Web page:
Here Comes China in the Animation Field
And now, as Monty Python would say, time for something completely different.
Those who read my blog regularly know that I have written a few times about the fact that the Chinese government has been somewhat offended that their own indigenous animation artists cannot come up with anything as good as the "Kung Fu Panda" series of films. It's understandable, considering how well Hollywood is at genre films like that, and naturally the Chinese have their national pride somewhat at stake as well. It must be kind of irritating to the Chinese to think that foreigners can tell their own folklore better than they can themselves.
|The logo of Light Chasers.|
Well, the Chinese are taking steps to try to get into the animation field. The Chinese start-up production company Light Chaser Animation Studio has created a short film, "Little Yeyos," which is not bad - watch it above. "Little Yeyos" is kind of a test run for this new player in animation, Light Chaser Animation Studio. “Little Yeyos” means “Little Night Wanderers,” and the short three-minute 3D film tells the simple story of seven chubby and baby-faced fairies roughhousing over a light-reflecting lapel pin.
"Little Yeyos" is a huge hit in China, getting some astronomical number of hits, 30 million or something crazy like that. It hasn't gotten very many here.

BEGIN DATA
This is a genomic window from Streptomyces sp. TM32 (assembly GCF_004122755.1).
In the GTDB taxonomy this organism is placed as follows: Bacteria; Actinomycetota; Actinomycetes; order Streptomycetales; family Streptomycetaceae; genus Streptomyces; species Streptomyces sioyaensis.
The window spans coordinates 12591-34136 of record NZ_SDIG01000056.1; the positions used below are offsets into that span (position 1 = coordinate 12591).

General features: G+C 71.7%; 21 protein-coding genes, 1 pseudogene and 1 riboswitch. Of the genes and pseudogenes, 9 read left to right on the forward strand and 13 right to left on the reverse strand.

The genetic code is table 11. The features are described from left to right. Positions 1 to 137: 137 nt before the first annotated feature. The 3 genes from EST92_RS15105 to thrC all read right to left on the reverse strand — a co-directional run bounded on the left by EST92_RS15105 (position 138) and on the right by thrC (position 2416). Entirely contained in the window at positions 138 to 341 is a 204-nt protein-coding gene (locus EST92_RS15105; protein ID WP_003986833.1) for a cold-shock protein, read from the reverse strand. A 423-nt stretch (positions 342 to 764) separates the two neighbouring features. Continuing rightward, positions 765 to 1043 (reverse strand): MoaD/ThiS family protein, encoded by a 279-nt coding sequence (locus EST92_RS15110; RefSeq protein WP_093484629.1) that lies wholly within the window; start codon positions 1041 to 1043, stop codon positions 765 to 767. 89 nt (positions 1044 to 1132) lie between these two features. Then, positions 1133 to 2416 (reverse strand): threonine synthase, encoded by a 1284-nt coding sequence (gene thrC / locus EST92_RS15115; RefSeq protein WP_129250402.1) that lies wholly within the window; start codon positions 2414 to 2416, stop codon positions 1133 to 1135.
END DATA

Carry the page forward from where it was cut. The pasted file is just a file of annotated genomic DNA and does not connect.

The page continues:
|Gary of Light Chaser, its founder.|
The founder of the company is not an animator by trade. He is a Chinese video game developer who sold his first company, Tudou.com, for over a billion dollars, so he has lots of cash to play with. Chinese animation is weak, to put it kindly, but China is such a huge market that they can put out really lame animated series and make $100 million without really trying (which was the case with the animation series "Pleasant Goat and Big Bad Wolf"). As you can guess from that title, the animation is simple and aimed at children, while adults still go to the higher quality American animation.
|Zhou Yu, co-founder of Light Chaser|
The key idea is that Zhou Yu who works with at the Tudou website and produced the "Little Yeyos" short, is ramping up the entire industry in China. The company is spending ten times as much on its first feature animated film than what was spent on each of the "Goat" films. He is a major league player and knows the ropes, having spent some time in Hollywood. When you can afford to hire an 80-person team from scratch and get the latest software and top talent, you are off to a good start. The company has hired some Hollywood veterans to get things moving. Colin Brady, who worked on "Toy Story 2," and Han Lei, a lighting guy at DreamWorks, are providing the experience. Supposedly, the company will have about $40 million pumped into the venture by the time he pushes out his first film in a few years, which is an enormous sum for the fledgling Chinese animation field.
We can expect to see more interesting animation come out of China. This short, "Little Yeyos," is just an appetizer.